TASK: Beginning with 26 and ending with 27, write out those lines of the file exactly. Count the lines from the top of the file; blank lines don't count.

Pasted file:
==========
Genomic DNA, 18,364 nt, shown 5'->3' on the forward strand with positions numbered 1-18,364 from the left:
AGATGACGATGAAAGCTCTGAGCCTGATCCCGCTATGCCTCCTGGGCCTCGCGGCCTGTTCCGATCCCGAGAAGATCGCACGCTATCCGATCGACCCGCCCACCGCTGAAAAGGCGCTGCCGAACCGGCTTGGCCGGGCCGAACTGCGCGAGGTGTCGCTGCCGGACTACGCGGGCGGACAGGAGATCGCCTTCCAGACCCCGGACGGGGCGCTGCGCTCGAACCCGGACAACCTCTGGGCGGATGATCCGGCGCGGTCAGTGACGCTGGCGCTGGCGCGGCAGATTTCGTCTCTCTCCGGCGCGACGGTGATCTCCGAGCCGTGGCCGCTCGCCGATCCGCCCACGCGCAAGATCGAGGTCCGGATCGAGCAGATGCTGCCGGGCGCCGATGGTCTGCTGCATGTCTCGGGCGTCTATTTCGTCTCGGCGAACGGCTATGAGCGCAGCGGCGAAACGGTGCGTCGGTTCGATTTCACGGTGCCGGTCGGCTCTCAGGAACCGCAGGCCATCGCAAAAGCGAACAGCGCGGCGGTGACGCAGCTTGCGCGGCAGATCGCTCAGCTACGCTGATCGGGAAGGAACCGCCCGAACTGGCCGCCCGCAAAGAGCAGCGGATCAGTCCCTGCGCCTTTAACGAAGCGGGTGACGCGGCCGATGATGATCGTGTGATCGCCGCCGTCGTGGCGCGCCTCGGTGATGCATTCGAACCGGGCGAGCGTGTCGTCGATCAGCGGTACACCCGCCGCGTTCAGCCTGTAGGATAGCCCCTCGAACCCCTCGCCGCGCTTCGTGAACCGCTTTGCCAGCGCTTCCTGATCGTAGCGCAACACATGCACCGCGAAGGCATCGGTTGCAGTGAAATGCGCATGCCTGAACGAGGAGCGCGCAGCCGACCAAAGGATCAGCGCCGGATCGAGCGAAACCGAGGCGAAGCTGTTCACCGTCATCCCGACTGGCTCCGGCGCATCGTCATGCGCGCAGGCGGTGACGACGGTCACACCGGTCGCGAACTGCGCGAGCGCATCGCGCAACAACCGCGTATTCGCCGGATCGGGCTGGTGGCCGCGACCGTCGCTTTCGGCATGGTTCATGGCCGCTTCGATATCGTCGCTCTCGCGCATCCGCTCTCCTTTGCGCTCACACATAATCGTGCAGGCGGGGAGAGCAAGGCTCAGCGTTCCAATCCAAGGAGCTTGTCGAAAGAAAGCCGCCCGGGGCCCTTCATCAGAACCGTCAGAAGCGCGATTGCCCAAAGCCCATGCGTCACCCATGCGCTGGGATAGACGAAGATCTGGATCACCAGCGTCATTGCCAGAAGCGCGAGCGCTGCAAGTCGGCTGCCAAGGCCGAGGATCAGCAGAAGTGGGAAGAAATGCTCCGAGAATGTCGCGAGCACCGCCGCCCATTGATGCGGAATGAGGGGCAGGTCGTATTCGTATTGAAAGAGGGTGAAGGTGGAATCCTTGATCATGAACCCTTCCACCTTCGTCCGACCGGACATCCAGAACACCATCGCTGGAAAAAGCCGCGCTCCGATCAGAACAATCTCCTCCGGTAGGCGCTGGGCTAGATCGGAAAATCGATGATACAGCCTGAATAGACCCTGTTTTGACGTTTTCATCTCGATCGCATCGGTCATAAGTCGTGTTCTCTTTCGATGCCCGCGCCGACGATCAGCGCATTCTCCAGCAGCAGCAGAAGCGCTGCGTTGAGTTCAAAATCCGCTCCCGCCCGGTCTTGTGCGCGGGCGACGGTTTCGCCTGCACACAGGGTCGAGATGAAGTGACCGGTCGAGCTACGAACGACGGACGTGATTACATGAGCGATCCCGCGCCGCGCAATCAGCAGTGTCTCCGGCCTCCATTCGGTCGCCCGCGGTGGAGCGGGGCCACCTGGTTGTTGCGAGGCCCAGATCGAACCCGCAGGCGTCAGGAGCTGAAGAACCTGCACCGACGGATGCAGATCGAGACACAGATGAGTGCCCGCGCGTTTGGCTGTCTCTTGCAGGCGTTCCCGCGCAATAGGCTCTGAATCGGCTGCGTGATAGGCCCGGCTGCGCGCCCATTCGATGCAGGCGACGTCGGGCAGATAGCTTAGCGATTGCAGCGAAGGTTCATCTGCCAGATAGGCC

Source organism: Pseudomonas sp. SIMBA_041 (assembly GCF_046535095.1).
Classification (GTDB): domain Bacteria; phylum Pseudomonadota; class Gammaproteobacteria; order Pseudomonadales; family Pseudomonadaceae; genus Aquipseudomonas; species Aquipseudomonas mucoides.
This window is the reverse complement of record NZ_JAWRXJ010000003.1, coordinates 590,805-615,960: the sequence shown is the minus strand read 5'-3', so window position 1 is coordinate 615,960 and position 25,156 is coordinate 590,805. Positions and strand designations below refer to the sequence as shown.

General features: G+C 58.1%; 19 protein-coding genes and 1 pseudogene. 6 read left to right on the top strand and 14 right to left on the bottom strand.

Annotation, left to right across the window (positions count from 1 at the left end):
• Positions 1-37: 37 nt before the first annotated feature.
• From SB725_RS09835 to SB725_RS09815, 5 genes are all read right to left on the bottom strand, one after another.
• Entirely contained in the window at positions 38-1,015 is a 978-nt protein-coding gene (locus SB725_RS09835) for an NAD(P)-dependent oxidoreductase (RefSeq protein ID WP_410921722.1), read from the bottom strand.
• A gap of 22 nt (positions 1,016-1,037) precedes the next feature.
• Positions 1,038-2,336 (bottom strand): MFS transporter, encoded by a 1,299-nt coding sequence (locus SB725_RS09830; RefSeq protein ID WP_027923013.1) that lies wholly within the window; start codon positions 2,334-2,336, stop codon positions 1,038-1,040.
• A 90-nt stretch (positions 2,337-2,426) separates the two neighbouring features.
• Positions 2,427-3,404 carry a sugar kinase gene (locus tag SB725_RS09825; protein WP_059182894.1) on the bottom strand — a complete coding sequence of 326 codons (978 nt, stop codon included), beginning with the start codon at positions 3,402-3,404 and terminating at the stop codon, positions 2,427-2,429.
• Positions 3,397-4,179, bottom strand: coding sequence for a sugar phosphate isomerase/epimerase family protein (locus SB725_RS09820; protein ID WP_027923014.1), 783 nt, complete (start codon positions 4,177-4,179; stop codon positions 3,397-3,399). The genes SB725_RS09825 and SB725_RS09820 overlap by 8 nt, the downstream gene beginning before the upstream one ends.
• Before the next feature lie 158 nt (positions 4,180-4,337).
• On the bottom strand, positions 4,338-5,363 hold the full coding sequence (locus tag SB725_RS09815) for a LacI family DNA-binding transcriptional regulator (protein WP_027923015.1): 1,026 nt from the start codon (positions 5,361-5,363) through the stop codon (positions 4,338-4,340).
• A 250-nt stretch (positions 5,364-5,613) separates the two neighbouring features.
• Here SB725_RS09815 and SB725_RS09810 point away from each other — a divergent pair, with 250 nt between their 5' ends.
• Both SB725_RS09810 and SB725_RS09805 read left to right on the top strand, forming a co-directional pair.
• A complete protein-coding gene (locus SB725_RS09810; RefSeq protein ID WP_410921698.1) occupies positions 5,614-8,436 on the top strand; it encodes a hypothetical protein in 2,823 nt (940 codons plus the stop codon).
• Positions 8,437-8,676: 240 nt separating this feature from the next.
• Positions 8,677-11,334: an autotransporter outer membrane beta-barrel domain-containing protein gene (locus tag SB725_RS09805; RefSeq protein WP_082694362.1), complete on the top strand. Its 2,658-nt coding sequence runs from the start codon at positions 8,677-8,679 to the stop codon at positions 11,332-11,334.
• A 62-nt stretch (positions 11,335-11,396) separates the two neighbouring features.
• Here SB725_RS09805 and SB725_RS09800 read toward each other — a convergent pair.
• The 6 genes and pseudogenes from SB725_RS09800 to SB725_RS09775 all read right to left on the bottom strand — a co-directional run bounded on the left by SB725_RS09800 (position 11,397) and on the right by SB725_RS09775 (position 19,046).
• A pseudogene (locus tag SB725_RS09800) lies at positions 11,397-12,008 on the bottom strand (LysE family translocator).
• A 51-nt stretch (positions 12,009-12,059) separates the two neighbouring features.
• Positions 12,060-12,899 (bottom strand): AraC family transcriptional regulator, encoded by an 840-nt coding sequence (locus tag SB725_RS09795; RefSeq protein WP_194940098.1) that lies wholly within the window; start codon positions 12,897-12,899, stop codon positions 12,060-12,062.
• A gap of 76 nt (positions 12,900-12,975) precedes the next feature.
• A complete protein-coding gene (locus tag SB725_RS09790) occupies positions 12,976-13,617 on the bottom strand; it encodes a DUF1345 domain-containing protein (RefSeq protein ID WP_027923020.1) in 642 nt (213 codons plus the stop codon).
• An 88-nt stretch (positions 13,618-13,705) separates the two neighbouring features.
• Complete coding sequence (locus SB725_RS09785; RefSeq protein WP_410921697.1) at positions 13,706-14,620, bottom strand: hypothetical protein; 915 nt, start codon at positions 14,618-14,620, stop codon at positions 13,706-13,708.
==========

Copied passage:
• The 6 genes and pseudogenes from SB725_RS09800 to SB725_RS09775 all read right to left on the bottom strand — a co-directional run bounded on the left by SB725_RS09800 (position 11,397) and on the right by SB725_RS09775 (position 19,046).
• A pseudogene (locus tag SB725_RS09800) lies at positions 11,397-12,008 on the bottom strand (LysE family translocator).